What would have happened to their willpower?
It would have grow. Just like a muscle.
Here’s how I grew my own willpower.
My Battle With Willpower
“But Sifu, you’re different!” she said. “You don’t understand how hard it is for us regular people to practice every morning!”
But see, I do understand. I totally understand! I — of all people — understand!
When I was in my 20s, I experienced my first episode of Major Depressive Disorder. As a result, I was left with a lot of bad habits.
I smoked. I slept poorly and woke up late. I ate like crap. I drank too much. I had no energy.
It’s true that I had already earned a black belt in karate by this point. And yes, that requires willpower.
But my willpower muscles had all grown weak and flabby.
I actually started learning qigong and kung fu during this time, but I struggled to practice daily.
So how did I turn things around?
I did it with an exercise called Lifting The Sky.
But I didn’t try to do a 15-minute session, as I had been taught. That was too much. Instead, I started doing it for 2 minutes a day.
Just 2 minutes a day.
Building Willpower 2 Minutes At a Time
At the time, I thought that willpower was supposed to be easy. I thought it was just supposed to flow. Effortlessly.
But willpower was hard for me. Damn hard.
Some days, I forgot to do my 2 minutes, and only realized once I was already in bed.
So I got up and did 2 minutes. That was hard. It probably doesn’t sound hard, but it was like a major battle for me.
But day by day, I kept going. Just 2 minutes.
30 days went by, and I hadn’t missed a day. A winning streak! Believe me, at that time in my life, I needed to win at something.
So I kept going. 60 days went by, and then 90, and before I knew it, I had done 2 minutes a day for about 6 months. I hadn’t missed a single day!
When Willpower Becomes Easy
There is a point when willpower becomes less difficult, when it becomes almost effortless.
That’s the confusing part. I myself was confused for years.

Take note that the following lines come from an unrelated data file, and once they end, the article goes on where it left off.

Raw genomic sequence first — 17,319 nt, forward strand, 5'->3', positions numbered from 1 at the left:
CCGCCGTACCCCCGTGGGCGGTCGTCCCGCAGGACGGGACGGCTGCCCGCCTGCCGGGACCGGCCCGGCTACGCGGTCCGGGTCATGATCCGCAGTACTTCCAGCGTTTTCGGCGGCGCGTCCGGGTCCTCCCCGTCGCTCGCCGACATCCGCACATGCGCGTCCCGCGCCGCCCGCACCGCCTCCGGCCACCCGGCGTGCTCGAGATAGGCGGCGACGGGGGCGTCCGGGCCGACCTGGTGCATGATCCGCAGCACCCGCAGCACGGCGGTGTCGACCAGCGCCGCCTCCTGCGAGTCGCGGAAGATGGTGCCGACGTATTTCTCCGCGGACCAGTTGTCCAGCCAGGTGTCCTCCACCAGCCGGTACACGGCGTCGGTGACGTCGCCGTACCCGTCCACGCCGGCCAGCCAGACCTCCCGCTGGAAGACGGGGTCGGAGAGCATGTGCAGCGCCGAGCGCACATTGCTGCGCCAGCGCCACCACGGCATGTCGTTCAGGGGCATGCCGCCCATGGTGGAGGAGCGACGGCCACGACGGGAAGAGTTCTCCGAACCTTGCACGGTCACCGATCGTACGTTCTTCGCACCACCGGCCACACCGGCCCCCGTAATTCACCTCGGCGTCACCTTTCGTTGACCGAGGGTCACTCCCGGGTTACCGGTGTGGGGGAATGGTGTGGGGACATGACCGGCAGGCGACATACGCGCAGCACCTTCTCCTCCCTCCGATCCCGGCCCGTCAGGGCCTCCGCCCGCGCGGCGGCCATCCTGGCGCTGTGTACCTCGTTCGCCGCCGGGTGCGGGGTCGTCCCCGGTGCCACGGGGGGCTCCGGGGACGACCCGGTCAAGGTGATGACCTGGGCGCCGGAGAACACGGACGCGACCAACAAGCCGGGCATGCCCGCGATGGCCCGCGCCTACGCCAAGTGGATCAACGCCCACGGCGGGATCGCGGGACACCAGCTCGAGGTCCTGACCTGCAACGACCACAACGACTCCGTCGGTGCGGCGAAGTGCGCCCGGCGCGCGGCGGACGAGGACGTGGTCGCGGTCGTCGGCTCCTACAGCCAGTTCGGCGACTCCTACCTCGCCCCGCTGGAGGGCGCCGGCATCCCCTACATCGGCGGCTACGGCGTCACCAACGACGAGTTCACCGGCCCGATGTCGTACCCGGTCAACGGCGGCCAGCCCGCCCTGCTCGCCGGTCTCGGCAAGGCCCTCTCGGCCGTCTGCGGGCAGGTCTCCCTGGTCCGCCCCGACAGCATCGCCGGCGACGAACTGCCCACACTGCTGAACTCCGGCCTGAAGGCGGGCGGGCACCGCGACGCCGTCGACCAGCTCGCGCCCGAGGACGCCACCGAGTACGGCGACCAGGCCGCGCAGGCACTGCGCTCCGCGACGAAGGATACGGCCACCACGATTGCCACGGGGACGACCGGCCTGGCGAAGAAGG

Here’s what helped me understand: Willpower is different than habit.
Do you use willpower to brush your teeth every morning? No, you don’t. Because it’s a habit.
Once you create a solid habit, willpower is no longer necessary. The autopilot flips on. And that’s exactly what you want.
Doing 2 minutes a day flexed my willpower muscles and made them stronger and stronger.
But it also did something else. Eventually, my 2-minute routine became a habit. Once it was a habit, I didn’t need to use willpower any more.
This meant that I had extra willpower leftover to spend on something else. I chose to spend it on practicing for about 15 minutes instead of 2.
And then that built more willpower. And then that became a habit.
You might also enjoy: 10 Reasons to Try Qigong If You Need More Willpower
You see how this works? You see how you can do the same thing?
I recommend that you start with something ridiculously simple, like I did. Pick something that flexes willpower, but can also become a healthy new habit.
In this case, it’s usually better to add a habit than try to subtract. (In other words, add a healthy habit rather than subtracting an unhealthy one.)
So pick a new habit, and do it daily for 30 days. Flex those willpower muscles, get them stronger, and build a habit at the same time.
This is exactly how masters are made — one step at a time. If you catch yourself thinking, “Oh, I could never be a tai chi master,” then stop it! Out with the old way of thinking, and in with the new. Mindfully yours, Sifu Anthony I’m Anthony Korahais, and I used qigong to heal from clinical depression, low back pain, anxiety, and chronic fatigue. I’ve already taught thousands of people from all over the world how to use qigong for their own stubborn health challenges. As the director of Flowing Zen and a board member for the National Qigong Association, I'm fully committed to helping people with these arts. In addition to my blog, I also teach online courses and offer in-person retreats and workshops.